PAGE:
• How does in infant who dies fare salvifically on this view? Not condemned?

 

What are the problems with this view?

  • (1) It discounts both the corporate and spiritual aspects of the Fall.
  • As Douglas Moo says, “the ‘sin’ that enters the world is more than an individual sin; it is the bridgehead that paves the way for ‘sinning’ as a condition of humanity” – Douglas Moo.
  • (2) It doesn’t account for the obvious sin that does exist in small children.
  • (3) It doesn’t account for Scripture’s clear teaching that we are born in sin.
    • by nature children of wrath” – Eph. 2:3.

 

 

(2) Seminal Headship:

This view answers Bird’s questions as follows:

  • “(1) What impact did Adam’s sin have on the sinfulness of humanity?” – Answer: Everything (biology).
  • “(2) For which sin is humanity culpable—for Adam’s sin, or each for their own sins?” – Answer: Adam’s and Their Own.
  • “(3) For whose sin does humanity die?” – Answer: Adam’s and Their Own.

 

This view is that of Augustine.

  • Michael Bird sums up Augustine’s Seminal Headship view as follows:

“We inherit our sinful nature from him [Adam]. That sinful nature is transmitted seminally as we were biologically in Adam when he sinned” – Michael Bird.

  • This is the concept of Original Sin – we receive both Adam’s corruption and guilt because we were literally (somehow) biologically in Adam.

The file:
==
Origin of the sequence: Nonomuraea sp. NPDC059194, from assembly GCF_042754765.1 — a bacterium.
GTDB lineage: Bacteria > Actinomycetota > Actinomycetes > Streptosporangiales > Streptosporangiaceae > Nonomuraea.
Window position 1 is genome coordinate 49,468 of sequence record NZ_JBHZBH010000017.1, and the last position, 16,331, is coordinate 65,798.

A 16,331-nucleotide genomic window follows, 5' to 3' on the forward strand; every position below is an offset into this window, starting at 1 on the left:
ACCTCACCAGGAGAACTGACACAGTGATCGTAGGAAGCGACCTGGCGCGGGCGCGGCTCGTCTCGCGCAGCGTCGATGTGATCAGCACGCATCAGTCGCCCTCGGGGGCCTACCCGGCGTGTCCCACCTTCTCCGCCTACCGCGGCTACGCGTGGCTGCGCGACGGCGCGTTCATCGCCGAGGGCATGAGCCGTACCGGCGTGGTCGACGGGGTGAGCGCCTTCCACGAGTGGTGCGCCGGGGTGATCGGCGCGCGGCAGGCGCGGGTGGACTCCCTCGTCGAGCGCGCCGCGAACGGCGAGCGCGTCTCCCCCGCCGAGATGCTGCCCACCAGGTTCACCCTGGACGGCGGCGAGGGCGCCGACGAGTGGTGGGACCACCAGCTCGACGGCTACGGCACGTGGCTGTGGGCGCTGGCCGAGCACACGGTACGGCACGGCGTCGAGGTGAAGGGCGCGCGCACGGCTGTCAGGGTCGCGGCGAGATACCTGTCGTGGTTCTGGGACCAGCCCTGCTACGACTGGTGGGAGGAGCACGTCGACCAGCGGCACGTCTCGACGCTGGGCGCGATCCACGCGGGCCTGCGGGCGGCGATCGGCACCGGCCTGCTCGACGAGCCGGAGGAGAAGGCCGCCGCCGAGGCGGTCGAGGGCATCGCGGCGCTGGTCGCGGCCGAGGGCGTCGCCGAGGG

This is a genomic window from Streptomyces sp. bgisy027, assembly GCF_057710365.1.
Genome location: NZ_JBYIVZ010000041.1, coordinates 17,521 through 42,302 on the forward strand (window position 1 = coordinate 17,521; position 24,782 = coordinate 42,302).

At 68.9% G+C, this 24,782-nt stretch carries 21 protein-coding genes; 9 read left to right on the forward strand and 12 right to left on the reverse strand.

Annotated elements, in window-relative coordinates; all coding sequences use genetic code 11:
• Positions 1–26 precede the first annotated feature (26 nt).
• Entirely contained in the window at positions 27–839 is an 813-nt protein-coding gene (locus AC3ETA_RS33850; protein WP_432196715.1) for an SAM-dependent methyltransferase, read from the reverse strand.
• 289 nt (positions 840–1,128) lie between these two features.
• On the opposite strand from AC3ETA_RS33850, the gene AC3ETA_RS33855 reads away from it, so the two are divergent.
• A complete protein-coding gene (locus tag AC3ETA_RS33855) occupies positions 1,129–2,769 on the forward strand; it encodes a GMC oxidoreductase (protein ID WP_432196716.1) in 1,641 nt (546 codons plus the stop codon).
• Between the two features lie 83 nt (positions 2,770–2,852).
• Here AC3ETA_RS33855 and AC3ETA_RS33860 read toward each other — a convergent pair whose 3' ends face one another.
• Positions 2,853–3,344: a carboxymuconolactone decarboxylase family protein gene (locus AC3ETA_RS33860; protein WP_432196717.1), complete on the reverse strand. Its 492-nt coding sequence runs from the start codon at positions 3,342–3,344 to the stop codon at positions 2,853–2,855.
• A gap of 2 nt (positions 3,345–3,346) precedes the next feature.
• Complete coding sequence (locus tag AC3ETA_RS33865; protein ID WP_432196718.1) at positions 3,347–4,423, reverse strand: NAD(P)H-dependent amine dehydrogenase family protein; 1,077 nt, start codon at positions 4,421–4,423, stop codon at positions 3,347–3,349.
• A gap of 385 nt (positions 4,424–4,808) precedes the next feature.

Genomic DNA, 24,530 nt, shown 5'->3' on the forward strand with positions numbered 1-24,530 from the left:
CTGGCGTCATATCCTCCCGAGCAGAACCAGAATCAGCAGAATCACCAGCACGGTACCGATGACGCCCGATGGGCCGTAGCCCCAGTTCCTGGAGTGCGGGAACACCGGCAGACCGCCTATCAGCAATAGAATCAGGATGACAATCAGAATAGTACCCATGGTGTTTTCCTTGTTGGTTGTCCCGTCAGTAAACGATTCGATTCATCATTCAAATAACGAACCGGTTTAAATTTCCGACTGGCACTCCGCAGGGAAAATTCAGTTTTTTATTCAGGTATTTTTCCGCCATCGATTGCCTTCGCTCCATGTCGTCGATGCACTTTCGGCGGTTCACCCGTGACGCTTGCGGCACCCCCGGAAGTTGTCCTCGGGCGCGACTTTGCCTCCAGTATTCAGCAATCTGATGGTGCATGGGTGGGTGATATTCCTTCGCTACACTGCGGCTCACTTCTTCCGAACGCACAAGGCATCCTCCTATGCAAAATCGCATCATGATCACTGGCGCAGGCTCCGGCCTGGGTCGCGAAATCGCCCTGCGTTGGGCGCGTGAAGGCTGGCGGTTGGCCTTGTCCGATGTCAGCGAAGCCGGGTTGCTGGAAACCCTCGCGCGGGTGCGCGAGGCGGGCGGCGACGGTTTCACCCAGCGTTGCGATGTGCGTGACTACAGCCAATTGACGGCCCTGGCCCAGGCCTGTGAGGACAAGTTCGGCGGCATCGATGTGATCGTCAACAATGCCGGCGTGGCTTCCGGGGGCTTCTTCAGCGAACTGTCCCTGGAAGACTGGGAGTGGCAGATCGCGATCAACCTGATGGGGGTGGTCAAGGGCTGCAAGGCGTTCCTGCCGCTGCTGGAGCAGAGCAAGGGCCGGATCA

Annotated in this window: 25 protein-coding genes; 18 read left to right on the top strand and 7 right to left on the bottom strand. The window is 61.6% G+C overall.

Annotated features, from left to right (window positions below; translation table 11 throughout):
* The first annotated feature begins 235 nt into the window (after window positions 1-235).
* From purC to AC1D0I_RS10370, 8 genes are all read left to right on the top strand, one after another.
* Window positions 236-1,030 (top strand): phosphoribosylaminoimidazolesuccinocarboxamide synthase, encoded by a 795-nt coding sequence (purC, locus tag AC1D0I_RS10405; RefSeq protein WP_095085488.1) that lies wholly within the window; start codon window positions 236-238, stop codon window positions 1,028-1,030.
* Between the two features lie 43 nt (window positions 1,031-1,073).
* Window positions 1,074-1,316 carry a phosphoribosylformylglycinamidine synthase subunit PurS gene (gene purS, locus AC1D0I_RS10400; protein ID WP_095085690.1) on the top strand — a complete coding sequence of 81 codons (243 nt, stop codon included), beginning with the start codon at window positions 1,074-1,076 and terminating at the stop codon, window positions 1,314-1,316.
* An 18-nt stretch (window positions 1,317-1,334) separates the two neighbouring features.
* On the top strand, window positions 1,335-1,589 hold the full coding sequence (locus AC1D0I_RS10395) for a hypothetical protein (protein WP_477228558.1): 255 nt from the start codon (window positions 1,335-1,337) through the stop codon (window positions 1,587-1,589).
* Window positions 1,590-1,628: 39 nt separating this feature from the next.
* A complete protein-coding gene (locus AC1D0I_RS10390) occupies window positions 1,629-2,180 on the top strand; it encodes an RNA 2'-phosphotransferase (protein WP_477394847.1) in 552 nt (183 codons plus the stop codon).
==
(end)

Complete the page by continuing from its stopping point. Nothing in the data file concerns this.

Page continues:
Questions –

  • How does Jesus maintain a sin-free human nature on this view? Not sure.
  • How does in infant who dies fare salvifically on this view? Not good?

 

What are the problems with this view?

  • How is it that we are legally held responsible for another’s sin before God?
  • How can an individual’s sin have corporate transmission through biology?
  • How is biology related to our legal standing before God?
    • Doesn’t John 9 discount this?

 

 

(3) Federal Headship:

This view answers Bird’s questions as follows:

  • “(1) What impact did Adam’s sin have on the sinfulness of humanity?” – Answer: Everything (representatively).
  • “(2) For which sin is humanity culpable—for Adam’s sin, or each for their own sins?” – Answer: Adam’s and Their Own.
  • “(3) For whose sin does humanity die?” – Answer: Adam’s and Their Own.

 

This is the view of a majority of scholars I read.

  • Essentially it means this…
  • “Adam acted on behalf of all persons. There was a sort of contract between God and Adam as our representative, so that what Adam did binds us” – Millard Erickson.

“God appointed Adam the head or representative of the race, so that he would stand for them and they would be accounted either just or sinful on the basis of his obedience to or disobedience of God’s command” – James Boice.

 

The result of this federal transmission of Adam’s sin is that:

  • “The sin of Adam is the sin of all” – John Murray.